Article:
The UK government has confirmed that driverless cars will be tested on British roads by the end of the year.
Public roads will be graced with the presence of driverless cars before the end of 2013 the UK government has revealed.
As revealed in a report entitled “Action for Roads: A Network for the 21st Century” published by the Department of Transport, driverless cars will be tested on public roads in UK, having only previously been driven on private land until now.
The driverless cars are guided by cameras and sensors that could potentially make them safer than human-controlled vehicles.
“They maintain a safe distance from the vehicle in front at a set speed and without deviating from their lane – all without the driver’s input,” said the Department for Transport report.
A back-up driver will be present in the computer-controlled vehicles when they are tested on public roads, just in case of any emergencies or accidents.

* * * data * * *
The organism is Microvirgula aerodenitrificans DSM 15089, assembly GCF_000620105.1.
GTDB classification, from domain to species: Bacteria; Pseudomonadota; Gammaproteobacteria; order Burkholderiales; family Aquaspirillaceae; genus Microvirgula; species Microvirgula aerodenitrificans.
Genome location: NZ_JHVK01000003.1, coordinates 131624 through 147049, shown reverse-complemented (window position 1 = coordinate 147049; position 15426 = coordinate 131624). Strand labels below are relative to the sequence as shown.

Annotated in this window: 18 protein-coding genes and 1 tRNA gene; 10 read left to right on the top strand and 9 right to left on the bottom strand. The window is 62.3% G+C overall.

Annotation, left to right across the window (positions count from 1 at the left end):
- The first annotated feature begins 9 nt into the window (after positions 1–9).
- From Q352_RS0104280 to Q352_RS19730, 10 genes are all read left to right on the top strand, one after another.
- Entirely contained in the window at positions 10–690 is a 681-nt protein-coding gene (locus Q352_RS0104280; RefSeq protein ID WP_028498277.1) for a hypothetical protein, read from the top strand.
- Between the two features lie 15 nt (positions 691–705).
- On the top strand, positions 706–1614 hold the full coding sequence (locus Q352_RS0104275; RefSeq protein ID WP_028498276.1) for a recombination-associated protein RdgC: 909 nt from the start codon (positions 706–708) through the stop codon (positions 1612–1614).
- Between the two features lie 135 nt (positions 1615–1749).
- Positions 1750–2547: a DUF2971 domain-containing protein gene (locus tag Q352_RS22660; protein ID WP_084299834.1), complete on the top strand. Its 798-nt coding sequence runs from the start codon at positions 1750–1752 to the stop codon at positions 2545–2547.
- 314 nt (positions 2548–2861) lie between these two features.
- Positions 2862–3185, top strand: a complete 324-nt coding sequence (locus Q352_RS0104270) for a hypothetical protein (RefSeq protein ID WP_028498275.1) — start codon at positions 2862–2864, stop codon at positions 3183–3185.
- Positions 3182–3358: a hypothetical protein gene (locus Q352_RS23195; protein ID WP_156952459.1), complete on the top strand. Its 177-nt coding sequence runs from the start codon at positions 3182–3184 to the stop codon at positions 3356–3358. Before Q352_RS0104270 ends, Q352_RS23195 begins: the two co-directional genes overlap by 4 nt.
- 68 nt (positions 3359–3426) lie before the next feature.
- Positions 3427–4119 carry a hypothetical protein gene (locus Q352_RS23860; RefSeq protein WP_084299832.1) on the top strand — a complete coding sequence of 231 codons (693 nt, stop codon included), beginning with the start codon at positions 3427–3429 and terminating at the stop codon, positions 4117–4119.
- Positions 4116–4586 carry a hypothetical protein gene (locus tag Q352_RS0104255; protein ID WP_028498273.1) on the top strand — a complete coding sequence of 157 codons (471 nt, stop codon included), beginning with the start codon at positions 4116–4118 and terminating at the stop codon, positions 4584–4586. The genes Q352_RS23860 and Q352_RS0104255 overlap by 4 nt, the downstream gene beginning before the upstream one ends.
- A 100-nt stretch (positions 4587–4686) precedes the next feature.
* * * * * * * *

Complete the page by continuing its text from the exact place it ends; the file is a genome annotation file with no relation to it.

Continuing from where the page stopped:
The Department of Transport report outlines a £28 billion investment in British roads that will attempt to reduce congestion. The driverless cars are seen to be a part of this mission.
Within the reports, the driverless cars are said to be capable of driving without any human input “using knowledge of the environment in which they are driving.”
The cars are currently being tested by a team of Oxford University researchers around the Oxford Science Park. The vehicle is an adapted Nissan Leaf that uses small cameras and lasers to memorise the journeys it makes, such as regular runs to the supermarket, school or workplace.
“It’s a great area to be working in because it’s IT and computers and that’s what changes things,” said Professor Paul Newman, who heads the Oxford University team. “The British government sees that engineering as important.”
Google has also been developing its own driverless cars, using a converted Toyota Pruis. These prototypes have already been driving around on public roads and have covered over 300,000 miles so far.
Next, read our pick of the best cameras of 2013.